Social media, flash mobs, and the Constitution

We’ve seen a variety of situations recently where social media tools have been used for something other than social good.  A woman in Philadelphia posted an offer to pay $1000 for someone to kill the father of her baby, who is now dead… shot in the chest.  (Read the story here.)  The rioters in London used Blackberry Messenger (BBM), Facebook, and Twitter.  (Read here, here, and here, for example.)  The Cleveland suburb of Shaker Heights saw more than just fireworks this year on the Fourth of July.  (Read here.)  Violent flash mobs have been so frequent in Philadelphia that the mayor imposed a curfew for teens.  (Read here and here.)  Bay Area Rapid Transit (BART) Police shut off underground cell phone service last week in response to an above-ground protest.  (Read here and here.)  These are just a few examples.

Proponents of efforts to curtail the use of social media to incite violence seek to protect the greater good, i.e., keep the peaceful public safe from crazed mobs.  Opponents claim that such restrictions violate First Amendment rights of free speech and association.

In response to the July 4 mob and other similar activity, the Cleveland City Council adopted an ordinance as an “emergency measure” making it a misdemeanor crime to “use social media to induce persons to” riot, fail to disperse, or unlawfully congregate.  (See the press release or go here, click on July 27, and scroll down to printed page 1289 for the full text.)  The mayor vetoed the Flash Mob Ordinance, stating that it was too broad (so it would improperly criminalize peaceful flash mobs) and that any measure taken to curtail disruptive social-media-induced mobs needs to “be an effective deterrent to wrongdoers” (perhaps saying that the Flash Mob Ordinance didn’t go quite far enough with its punishment).  The ACLU hailed the veto as the right choice, describing the Flash Mob Ordinance as an unconstitutional prohibition on free speech.

Think about it in real life:

  1. Where is the line between unconstitutional infringement on individual rights, on the one hand, and methods of protecting collective safety on the other?  I can easily think of times when initially harmless groups have grown unruly and I felt unsafe.  Do we, as a society, want to allow communication advancements to be used to purposely create unsafe situations?  London already said no.  But London isn’t subject to the U.S. First Amendment.  Then again, the First Amendment doesn’t protect hate speech.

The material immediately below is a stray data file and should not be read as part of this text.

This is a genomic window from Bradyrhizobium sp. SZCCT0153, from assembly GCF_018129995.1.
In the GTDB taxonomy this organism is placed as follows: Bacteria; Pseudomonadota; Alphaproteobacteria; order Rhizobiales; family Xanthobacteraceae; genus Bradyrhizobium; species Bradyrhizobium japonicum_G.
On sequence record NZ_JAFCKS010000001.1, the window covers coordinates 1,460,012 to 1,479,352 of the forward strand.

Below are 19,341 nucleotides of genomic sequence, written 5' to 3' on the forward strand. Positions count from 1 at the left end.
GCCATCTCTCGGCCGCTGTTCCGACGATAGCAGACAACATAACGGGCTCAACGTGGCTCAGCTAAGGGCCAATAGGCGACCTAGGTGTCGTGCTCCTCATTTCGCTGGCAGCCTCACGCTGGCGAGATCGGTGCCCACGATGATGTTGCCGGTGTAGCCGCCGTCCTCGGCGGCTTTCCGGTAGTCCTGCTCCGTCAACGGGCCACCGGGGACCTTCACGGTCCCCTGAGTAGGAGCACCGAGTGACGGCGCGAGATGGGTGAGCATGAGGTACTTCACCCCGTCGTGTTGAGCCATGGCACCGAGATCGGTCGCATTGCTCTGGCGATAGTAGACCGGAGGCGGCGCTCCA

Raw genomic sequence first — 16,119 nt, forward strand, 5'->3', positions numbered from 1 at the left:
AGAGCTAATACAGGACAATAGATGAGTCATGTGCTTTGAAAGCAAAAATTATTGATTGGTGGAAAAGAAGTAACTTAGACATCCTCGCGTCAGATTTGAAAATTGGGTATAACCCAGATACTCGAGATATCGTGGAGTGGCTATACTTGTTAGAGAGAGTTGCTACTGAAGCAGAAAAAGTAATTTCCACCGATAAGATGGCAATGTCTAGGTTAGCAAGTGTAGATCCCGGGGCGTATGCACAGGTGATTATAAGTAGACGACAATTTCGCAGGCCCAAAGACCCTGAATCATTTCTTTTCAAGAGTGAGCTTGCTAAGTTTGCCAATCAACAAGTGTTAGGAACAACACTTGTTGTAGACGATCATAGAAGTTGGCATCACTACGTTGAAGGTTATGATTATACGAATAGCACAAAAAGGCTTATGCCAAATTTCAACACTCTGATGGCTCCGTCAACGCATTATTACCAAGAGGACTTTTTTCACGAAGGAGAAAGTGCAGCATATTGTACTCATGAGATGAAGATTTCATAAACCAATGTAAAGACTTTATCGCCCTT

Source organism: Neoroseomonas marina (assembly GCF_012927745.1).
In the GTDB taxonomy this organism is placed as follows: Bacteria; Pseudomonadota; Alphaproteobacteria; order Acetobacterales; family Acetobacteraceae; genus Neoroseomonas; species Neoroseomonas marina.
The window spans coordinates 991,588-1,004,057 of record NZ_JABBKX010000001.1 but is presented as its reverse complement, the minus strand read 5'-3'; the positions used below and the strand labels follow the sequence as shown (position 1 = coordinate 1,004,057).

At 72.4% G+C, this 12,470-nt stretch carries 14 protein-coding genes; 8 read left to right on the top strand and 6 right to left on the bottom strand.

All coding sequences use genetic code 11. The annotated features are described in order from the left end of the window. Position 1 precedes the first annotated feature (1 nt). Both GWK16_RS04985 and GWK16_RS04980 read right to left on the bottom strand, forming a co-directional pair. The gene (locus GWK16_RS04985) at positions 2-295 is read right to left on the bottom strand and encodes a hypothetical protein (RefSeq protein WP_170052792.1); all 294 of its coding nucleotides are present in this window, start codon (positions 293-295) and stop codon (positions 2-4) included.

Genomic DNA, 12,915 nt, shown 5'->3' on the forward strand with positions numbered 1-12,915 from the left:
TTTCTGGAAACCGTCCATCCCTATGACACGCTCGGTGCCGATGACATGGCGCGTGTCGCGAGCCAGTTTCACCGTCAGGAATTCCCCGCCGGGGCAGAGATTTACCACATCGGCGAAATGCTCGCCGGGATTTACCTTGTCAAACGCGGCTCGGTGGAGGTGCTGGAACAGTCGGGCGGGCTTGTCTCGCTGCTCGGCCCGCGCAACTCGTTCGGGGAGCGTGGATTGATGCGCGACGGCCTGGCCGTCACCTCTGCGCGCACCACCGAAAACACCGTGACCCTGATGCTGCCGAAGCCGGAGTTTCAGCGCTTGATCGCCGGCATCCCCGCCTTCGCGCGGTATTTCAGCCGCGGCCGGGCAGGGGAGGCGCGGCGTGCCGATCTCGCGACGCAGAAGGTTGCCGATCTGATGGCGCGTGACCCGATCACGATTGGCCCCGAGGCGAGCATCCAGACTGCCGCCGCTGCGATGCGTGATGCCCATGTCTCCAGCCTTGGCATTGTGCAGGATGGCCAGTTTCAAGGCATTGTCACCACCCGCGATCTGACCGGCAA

2. How do you write a law that is a sufficient deterrent (by carrying a harsh enough punishment to mean something) and also sufficiently narrow to get the bad guys without getting the good guys?  Put another way, what happens when you plan your birthday party as a private event that mistakenly becomes public, and you have to flee your own party because of the Facebook-induced mob?  It happened to this poor girl in Germany, who avoided the mob, two small fires, broken glass, etc. by celebrating with her grandparents.
  3. How would a such a law be enforced?  Retroactively, law enforcement could trace posts on Facebook, Twitter, and the like, but that somewhat misses the point.  Isn’t it better to get the bad guys in advance, before anything truly harmful happens?  Now, I realize that most of our criminal laws function retroactively (like robbery and murder) but some of them function proactively (like conspiracy).  Particularly in the case of social media outlets, we now have a relatively easy way of finding out about flash mobs in advance.  Will law enforcement start regularly surfing the social media channels for chatter about this?  Would such scanning infringe on the rights of law-abiding citizens?  Do you want the police scanning your Facebook posts?  Maybe your initial answer is no, but would you be willing to let the police scan your posts and Tweets if those efforts were likely to prevent violent mobs and rioting?  Now we’re back to the first question about the choices we make as a social system.
  4. Who pays for this law?  Let’s adopt the Cleveland model for a minute, meaning that someone has to monitor social media to find the crime-inducing Tweets and posts.  How much would these scanning efforts cost tax payers?  Someone has to get paid to do this.  Maybe instead of using the police, we create a law that forces Facebook and Twitter to do the monitoring in order to operate.  Then it’s the private companies paying for it instead of the public, at least at the start, until some administrative body goes in to ensure that the private companies are doing what they should be, and then it’s back on the taxpayers’ balance sheet.
  5. Against whom would the law be enforced?  Could this be another way of incentivizing profiling?  If so, who would be profiled?  Think about which people regularly access and use social media as tools.
  6. What is the difference between a teenage curfew (already enforced in Philadelphia) and a law like the Flash Mob Ordinance (vetoed in Cleveland)?

These are just a few questions to get you thinking.  There are plenty more.  (As always, comments are welcome.)  I suspect that at some point, some group of lawyers or politicians will figure out a sufficiently deterring/harsh and sufficiently narrow way of writing a law that criminalizes the use of social media (and maybe even text messaging?) to create violent/unruly flash mobs.  At least, it will be sufficient to get the thing passed, and then we’ll see what the courts do with it.


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